Crimson Build 2018 – The Freak!

I was supposed to be going skiing in March, but that fell through so I decided to go back to Crimson Guitars.    Having built a couple of guitars at home since my last course in May 2017, I’d made plenty of mistakes and had a lot of questions to ask.  I also wanted to develop my skills further, and I’d been thinking of following their two-day inlay course but it’s a long way to travel for just two days.

The solution was to go for another week-long course, but to start working on the guitar beforehand and gain enough time to effectively slot the inlay course into the six-day build.   I also want to use the opportunity to get help with the planned inlay and with staining the cap on the hybrid tele.

So, what to build?  Something different, of course, and that meant a through-neck baritone.  Of course, the neck is a laminate, and most of the guitar is made from leftovers of other builds so it’s also quite economical.  On the other hand, I have a bubinga quilt cap that was the most expensive one that I’ve bought, and to top it all off, one of the wavy fretboards that I made recently.

It’s now a week before the course and I’ve made a lot of progress with the build.  I’ve made the neck, attached the body and glued on the cap.  I decided to leave gluing the fretboard until the course.

I decided to make this guitar a little…pointy and unusual, just for fun.  I don’t yet know if it will look great or awful, but it should be interesting finding out.  In the meantime, here are a few photos of the first part of this build.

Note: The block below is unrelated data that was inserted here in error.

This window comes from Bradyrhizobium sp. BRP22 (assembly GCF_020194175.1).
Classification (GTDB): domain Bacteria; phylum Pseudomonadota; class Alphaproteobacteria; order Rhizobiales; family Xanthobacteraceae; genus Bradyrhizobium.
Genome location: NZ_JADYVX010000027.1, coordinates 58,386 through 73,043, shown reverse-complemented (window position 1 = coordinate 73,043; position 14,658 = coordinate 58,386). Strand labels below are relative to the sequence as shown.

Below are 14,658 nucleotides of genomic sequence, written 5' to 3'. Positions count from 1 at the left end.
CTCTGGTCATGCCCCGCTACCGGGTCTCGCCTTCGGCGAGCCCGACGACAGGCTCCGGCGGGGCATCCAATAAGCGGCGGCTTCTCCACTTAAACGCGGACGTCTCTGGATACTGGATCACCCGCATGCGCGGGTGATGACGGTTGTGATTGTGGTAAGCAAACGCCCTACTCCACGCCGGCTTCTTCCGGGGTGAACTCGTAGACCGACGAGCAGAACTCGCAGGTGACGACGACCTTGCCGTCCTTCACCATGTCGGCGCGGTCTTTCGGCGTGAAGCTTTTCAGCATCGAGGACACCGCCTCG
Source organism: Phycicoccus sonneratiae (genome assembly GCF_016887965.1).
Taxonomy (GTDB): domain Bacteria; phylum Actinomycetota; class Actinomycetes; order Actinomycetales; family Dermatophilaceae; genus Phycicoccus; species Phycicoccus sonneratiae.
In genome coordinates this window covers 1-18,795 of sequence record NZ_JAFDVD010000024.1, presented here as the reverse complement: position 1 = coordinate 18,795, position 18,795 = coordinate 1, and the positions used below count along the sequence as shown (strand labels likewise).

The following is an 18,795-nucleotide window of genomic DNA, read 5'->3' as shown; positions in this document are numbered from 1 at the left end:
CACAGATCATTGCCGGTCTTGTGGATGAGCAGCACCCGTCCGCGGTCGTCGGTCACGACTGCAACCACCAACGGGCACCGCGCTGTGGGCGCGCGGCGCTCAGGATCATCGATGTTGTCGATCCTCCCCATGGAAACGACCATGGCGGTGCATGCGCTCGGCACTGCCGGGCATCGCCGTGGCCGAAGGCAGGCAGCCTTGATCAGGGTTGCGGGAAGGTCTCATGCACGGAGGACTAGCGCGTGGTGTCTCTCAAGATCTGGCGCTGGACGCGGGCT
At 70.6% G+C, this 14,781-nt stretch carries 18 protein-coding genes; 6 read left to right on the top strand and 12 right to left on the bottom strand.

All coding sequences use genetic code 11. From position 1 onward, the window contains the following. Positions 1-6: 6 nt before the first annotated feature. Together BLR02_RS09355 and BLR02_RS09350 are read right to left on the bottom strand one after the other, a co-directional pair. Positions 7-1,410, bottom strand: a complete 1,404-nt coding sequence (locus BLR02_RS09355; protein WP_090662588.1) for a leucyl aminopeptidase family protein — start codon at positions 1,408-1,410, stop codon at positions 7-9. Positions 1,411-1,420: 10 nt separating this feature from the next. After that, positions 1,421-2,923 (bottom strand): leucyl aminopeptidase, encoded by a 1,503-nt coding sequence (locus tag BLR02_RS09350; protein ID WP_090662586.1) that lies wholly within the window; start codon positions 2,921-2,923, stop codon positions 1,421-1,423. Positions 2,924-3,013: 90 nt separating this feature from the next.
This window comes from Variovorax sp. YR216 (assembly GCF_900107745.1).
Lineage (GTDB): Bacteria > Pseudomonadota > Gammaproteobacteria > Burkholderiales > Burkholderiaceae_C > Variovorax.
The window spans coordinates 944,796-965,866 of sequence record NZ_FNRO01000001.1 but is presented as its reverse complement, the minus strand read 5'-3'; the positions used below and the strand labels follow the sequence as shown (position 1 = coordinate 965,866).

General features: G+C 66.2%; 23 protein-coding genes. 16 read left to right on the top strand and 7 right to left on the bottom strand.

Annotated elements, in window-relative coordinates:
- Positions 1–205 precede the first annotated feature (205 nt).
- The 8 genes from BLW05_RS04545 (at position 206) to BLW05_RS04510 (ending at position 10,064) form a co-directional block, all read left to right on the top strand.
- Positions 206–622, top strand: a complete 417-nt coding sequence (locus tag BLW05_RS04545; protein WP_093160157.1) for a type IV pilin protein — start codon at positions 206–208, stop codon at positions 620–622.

Gluing together the pieces for the laminate through neck
I had half of a sycamore body blank left over and a bit of zebrano lying around
The neck and the sides of the body together, with a rough sketch of the proposed – and rather freakish – shape
I had to cut the neck and reglue it with a scarf joint to get the right neck break angle – this was after cutting the neck
And then after cleaning the joints, ready for gluing
Gluing the pieces of the cap together…
And the body after gluing it together and drilling out the cavities for weight relief
Parts of the body will be revealed, so I stained them a light amber. The cavities were cleaned up too.
Gluing on the main part of the cap…
…and finally the body with the pieces of the cap glued on and the fretboard, although it’s not yet glued in place.

There’s plenty of work to be done – the headstock will also be covered by an offcut of the cap, for example.  I’m looking forward to working on this guitar during the course!